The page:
Growth in transportation activities will continue to exert pressure on key corridors and congestion in urban areas, exacerbating environmental issues and public expectations for sustainable development. Risks and potential harm as a result of accidents can also have significant implications on both safety and the environment. The transportation sector poses direct, indirect and cumulative environmental impacts for which mitigation is complex and multidimensional. Therefore, coordination across federal departments, jurisdictions, stakeholders and other sectors is an important element of any mitigation approach.
While shipping in general, and oil tankers in particular, are subject to very high levels of safety, there is concern that increasing movement of oil and other hazardous products pose a threat to the environment. Transport Canada (TC) has engaged, along with other departments, in extensive efforts to raise the level of safety in shipping to even higher levels, and mitigate any possible impacts.
The transportation sector is the second largest source of Canada’s GHG emissions after the oil and gas sector, accounting for about a quarter of total GHG emissions in 2016, with most (over 80%) from on-road vehicles carrying people and goods. As a result, the transportation sector plays a critical part in contributing towards Canada’s overall emissions reductions commitments under the Paris Agreement, notably to reduce GHG emissions by 30% below 2005 levels by 2030.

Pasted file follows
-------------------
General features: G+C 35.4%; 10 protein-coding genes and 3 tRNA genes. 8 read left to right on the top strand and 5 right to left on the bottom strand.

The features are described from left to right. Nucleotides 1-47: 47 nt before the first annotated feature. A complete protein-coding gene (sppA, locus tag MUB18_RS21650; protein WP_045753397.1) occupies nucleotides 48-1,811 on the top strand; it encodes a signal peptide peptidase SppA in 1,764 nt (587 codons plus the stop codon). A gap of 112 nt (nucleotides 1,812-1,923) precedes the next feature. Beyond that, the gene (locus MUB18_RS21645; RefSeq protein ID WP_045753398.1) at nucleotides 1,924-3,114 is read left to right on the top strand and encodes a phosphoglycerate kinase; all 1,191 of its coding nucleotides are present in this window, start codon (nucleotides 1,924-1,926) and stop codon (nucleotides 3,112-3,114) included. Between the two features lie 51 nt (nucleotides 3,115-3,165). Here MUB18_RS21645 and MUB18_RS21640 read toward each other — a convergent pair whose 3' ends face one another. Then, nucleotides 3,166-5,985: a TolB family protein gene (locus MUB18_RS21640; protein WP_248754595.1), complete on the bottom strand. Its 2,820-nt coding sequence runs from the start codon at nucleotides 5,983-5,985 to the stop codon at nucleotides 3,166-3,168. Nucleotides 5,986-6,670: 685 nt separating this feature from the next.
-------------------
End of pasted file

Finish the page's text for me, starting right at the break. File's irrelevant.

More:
Transportation sector decarbonization will remain a challenge as the economy and population grow, transportation equipment and assets remain in operation for many years, new technologies and alternative fuels take time and resources to implement. Significant efforts have been made in addressing transportation related emissions, through incentives for the purchase of zero emission vehicles and energy efficiency requirements for new vehicles and heavy trucks, and also through operational improvements. Continued collaboration, investment and government policy will be required to support the scale-up of new low-carbon technologies and alternative fuels from early adopters to the mainstream market, and enable and accelerate the shift needed to transition the sector away from fossil fuels and support Canada’s long-term decarbonization objectives.